Xavier Cortada's been up to some interesting social actions lately.
First off, at the Science Museum (which sometimes falls under the arts radar, and it shouldn't), the Cubamian with the big heart has a quirky installation commemorating, of all things, 50 years of a U.S. presence on the South Pole. "The Markers" is a set of 50 differently colored flags, each one relating to an important event of every year of the last half century.
Actually, according to the artist, the flags "mark the passage of time by exploring important events that have moved the world forward."
"Move" is the critical word here, as Cortada is going to take the markers in January to …. the South Pole. He'll place them exactly where the Pole stood each year—it moves 9.9 meters annually, in the same direction. That's life on a glacier.
His flags will note things such as Sputnik's orbit of the earth (1957); the election of the first woman to lead the world's biggest
democracy – Indira Gandhi (1966); the discovery of our earliest ancestor, Lucy (1974); the year Prozac was put on the market (1987); and the year Spain banned all discrimination based on sexual orientation (2005).
And how can the tropical trooper afford such an icy excursion? As an award recipient of the — yes you're reading this right — National Science Foundation Antarctic Artist and Writer Program. [In conjunction with this show, the Science Museum is showing photography from the region, including awe-inspiring images of the otherworldly landscape and the creatures that inhabit it – penguins and U.S. scientists both.]
Back on our peninsula, Cortada is highlighting more native movement, with his "Reclamation Project." He is "planting" mangrove shoots, in clear cups with water, all over South Beach in a symbolic effort to take the concrete land back to its original state. (It's his Art Basel project.) As Cortada relates, a 1915 photograph was one inspiration, showing as it did Miami Beach founder Carl Fisher posing with Rosie the Elephant, clearing the "swamps" to pave the way for Lincoln Road.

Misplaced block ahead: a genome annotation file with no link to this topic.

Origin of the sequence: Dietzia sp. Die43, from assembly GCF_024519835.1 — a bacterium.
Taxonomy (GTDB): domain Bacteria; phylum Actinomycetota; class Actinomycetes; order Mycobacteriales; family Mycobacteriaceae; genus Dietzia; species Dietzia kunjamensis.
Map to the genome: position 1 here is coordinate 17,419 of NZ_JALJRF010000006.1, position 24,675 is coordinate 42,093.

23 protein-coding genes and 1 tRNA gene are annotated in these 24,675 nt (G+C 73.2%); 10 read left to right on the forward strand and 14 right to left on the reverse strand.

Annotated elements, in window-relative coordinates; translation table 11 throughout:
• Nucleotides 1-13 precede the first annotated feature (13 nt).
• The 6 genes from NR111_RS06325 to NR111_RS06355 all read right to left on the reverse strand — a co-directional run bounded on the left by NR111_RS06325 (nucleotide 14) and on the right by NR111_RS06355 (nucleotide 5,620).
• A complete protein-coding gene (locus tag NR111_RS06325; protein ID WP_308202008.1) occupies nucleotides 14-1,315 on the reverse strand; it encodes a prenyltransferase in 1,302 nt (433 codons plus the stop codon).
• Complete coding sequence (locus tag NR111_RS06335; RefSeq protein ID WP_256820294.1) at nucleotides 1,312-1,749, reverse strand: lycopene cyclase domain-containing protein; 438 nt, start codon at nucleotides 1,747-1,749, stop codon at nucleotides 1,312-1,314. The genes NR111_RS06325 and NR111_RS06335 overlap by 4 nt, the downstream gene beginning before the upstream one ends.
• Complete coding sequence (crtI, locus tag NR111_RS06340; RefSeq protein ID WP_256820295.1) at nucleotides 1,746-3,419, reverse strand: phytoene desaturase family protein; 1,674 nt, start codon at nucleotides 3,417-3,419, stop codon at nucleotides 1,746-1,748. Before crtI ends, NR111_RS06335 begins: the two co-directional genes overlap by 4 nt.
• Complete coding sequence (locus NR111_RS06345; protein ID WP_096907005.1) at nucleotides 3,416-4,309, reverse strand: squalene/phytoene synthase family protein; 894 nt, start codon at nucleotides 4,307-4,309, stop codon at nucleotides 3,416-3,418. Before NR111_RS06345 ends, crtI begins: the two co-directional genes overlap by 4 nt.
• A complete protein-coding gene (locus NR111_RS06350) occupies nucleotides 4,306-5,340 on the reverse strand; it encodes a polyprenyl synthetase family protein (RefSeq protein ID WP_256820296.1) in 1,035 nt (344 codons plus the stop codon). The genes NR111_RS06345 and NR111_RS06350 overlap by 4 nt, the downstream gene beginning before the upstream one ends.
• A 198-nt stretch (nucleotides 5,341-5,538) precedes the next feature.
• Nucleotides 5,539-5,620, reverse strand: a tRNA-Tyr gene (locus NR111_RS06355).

Mangrove forests helped keep the sandy earth in place, as well as sustain a healthy eco-system, and he wants his project "to remind us we must learn to coexist with nature in our urban settings, instead of relegating it to nature preserves."
Then he will take this show on the road. The 2,600 mangrove seedlings, through an effort of an all-volunteer eco-army, will be shipped over to Key Biscayne starting mid-December and really planted as part of a reforestation plan. Behind this excursion are Citizens for a Better Florida and DERM, among others.
"The Markers" will be planted at the Miami Museum of Science and Planetarium through Dec. 11, 3280 South Miami Ave., Miami. "The Reclamation Project" will be planted around South Beach from mid-November through Dec. 17.